Hmm...an outstanding companion dog. Intensely loyal. Lively, intelligent, trainable, and willing to please and obey. Does especially well with children if they are raised with them from an early age. The intelligent Sheltie can be trained to be an excellent watch dog, and not yappy if properly trained, giving two or three barks to alert its owner to a person at the door. Shelties love to run in wide-open areas. The space should be safe and they should not get too far away. Shelties usually love to play. The Sheltie likes to be kept busy, although their activity level usually coincides with their owner's level. Life expectancy: 12 – 15 years.
Huh. You don't say...
I emailed a local breeder and asked some more questions to see if my lifestyle matched that of the Sheltie. Everything checked out. Then I borrowed a book from the library and read through it. The more I read and learned the more I realized this was the perfect dog for me. It fit all the main criteria I needed and just as crucial, my lifestyle would fit the dog as well.
Then there was this, which made me do the little happy dance. According to Dr. Stanley Coren, an expert on animal intelligence, the Sheltie is one of the brightest dogs out there, ranking 6th out of 132 breeds tested. His research indicates an average Sheltie can understand a new command in less than 5 repetitions and would obey a command the first time it was given 95% of the time or better.
Sweet. I love training dogs. When I was in high school it was one of things I wanted to be when I grew up. But unfortunately our guidance counsellor was rather short sighted. His answer to any suggestion I made was, "No, you're one of the smart kids, you go to college." Right. Anyway, I would still love to do it. The dog-training, not the college stint. I tried that twice. The first time I quit the day before classes started. The second time I quit nine days after classes started. Me and classrooms are a bad mix. My plan is that when I am writing full-time (like my power of positive thinking), I would like to train dogs as well. I'm looking into certification for it now. I like to plan ahead.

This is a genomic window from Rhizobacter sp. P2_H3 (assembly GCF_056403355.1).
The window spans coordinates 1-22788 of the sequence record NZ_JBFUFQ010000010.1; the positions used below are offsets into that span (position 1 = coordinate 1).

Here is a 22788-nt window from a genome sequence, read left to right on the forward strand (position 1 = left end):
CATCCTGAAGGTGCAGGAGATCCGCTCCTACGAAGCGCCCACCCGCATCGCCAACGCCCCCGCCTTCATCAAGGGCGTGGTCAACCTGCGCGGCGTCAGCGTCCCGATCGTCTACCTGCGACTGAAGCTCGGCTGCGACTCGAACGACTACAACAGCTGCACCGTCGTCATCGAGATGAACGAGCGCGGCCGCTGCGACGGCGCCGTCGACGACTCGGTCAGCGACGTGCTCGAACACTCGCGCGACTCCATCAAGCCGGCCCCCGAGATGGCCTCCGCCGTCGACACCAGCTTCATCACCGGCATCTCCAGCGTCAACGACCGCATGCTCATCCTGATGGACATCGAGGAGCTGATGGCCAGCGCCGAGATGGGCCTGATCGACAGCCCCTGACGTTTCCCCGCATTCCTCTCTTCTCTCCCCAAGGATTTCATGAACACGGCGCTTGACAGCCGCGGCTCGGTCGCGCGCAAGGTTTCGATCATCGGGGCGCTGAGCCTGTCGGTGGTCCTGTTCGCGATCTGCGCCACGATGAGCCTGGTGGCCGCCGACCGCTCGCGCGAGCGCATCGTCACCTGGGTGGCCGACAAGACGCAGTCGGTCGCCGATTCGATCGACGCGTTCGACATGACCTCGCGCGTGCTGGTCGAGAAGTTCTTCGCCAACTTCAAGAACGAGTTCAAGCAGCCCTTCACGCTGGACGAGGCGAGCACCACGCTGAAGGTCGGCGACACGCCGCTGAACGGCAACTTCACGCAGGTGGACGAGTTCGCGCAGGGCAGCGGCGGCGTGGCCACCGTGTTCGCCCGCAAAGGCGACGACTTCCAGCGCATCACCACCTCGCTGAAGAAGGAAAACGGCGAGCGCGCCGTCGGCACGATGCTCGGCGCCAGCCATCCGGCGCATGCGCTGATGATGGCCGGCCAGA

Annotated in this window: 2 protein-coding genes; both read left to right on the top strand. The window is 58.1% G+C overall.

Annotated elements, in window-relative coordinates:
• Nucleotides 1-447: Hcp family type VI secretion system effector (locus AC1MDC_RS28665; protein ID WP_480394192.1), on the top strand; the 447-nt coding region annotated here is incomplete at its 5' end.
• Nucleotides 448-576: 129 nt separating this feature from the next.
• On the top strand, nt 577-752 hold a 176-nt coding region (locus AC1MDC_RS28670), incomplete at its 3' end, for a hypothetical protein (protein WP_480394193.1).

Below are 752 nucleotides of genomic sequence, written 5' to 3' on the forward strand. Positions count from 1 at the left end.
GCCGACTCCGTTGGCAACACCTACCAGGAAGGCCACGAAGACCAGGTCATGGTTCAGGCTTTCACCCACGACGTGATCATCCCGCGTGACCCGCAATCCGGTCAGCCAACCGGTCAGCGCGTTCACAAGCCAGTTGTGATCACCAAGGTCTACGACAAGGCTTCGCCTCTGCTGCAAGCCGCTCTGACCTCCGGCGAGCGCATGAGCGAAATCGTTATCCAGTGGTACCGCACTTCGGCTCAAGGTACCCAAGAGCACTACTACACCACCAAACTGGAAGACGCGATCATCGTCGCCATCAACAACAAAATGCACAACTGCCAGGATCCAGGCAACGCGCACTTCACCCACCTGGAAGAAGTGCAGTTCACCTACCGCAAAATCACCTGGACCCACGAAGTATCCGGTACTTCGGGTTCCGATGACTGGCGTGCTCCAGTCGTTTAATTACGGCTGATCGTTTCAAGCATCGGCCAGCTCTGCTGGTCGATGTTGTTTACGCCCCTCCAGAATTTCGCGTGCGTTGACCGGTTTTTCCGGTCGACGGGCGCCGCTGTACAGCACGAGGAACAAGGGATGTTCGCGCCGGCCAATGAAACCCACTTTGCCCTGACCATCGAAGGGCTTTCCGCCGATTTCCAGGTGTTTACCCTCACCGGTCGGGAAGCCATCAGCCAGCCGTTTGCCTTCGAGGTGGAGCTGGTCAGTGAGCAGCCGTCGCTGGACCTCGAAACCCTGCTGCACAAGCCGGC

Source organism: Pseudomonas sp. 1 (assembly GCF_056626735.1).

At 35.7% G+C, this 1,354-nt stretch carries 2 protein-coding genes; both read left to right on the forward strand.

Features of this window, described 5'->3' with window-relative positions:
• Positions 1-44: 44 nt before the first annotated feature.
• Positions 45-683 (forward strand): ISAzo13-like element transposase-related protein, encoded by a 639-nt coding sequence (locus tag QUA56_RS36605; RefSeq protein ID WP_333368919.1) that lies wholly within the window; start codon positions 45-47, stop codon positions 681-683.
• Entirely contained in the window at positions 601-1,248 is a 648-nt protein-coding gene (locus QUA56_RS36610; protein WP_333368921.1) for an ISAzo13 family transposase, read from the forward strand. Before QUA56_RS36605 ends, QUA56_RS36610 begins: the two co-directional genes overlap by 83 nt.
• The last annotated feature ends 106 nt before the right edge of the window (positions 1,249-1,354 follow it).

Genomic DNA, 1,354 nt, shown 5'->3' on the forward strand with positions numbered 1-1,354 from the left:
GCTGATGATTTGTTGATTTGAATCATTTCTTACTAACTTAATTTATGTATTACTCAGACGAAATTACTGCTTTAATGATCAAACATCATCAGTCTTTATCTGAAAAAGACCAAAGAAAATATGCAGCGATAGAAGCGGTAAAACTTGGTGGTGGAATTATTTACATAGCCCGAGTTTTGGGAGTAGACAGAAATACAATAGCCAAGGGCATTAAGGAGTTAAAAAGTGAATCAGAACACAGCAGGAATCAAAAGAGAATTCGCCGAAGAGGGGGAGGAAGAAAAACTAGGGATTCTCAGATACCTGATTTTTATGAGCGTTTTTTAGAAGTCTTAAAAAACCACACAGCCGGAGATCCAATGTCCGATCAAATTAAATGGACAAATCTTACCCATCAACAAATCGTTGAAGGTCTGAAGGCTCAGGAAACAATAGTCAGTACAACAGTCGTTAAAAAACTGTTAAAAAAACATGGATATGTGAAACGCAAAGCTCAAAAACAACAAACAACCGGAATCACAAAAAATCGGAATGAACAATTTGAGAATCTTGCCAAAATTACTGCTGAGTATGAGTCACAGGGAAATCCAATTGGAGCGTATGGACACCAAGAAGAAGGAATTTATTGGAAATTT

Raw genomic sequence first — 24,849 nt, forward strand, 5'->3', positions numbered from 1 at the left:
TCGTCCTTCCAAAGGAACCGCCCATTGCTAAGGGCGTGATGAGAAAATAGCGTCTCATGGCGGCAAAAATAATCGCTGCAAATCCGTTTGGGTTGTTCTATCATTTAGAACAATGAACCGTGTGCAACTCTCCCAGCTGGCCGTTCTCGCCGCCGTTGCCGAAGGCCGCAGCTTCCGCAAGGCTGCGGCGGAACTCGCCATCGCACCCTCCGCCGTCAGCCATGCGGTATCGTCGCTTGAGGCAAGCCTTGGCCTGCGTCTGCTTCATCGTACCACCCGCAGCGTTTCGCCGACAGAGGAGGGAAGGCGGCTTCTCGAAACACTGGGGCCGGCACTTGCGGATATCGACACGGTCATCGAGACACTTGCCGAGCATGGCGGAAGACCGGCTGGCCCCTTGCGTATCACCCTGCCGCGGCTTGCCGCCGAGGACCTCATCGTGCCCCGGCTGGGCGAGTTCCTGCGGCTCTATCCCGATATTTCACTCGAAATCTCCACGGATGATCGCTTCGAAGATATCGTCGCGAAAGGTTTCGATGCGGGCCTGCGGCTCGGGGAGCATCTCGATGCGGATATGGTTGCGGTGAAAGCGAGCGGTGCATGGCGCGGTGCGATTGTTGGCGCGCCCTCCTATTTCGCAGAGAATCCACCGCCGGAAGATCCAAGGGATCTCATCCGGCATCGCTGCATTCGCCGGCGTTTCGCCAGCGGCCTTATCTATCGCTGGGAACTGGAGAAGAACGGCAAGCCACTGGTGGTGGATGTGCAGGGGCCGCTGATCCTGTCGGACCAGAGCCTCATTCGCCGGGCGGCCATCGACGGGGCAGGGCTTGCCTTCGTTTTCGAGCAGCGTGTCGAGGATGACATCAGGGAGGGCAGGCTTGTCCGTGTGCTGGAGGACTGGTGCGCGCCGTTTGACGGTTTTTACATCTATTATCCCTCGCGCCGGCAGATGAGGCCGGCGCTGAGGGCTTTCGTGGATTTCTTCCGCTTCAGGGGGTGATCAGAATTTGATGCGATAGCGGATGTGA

But I digress. Back to the Shelties. As if to sell me further on the breed, I discovered the Sheltie usually dominates its size class in agility, which I really want to try.
I contacted the breeder I spoke to earlier to see if she had upcoming litters. She did. She expected she would have a litter ready to go Jan/Feb and another in Jun/July. I asked to be put on her waiting list. Hopefully the Jan/Feb litter will have a pup for me. With me going to San Fran at end of July, I would prefer to have the dog trained before I go, rather than just get the pup and then have to head out of town for a week.
Better still, unlike my earlier decision about the beagle that had me second guessing myself the whole way, this one feels really good. The gut is not giving off any ‘uh oh, I’m not so sure about this’ signals. All is well in gut-land.
For anyone wondering what breeds outranked the Sheltie on the brightest dog lists, here’s your top 5: (1) Border Collie; (2) Poodle; (3) German Sheppard; (4) Golden Retreiver; (5) Doberman. Followed, of course, by the Sheltie.
Wondering where your dog ranks? Check out the brighest dog list and find out.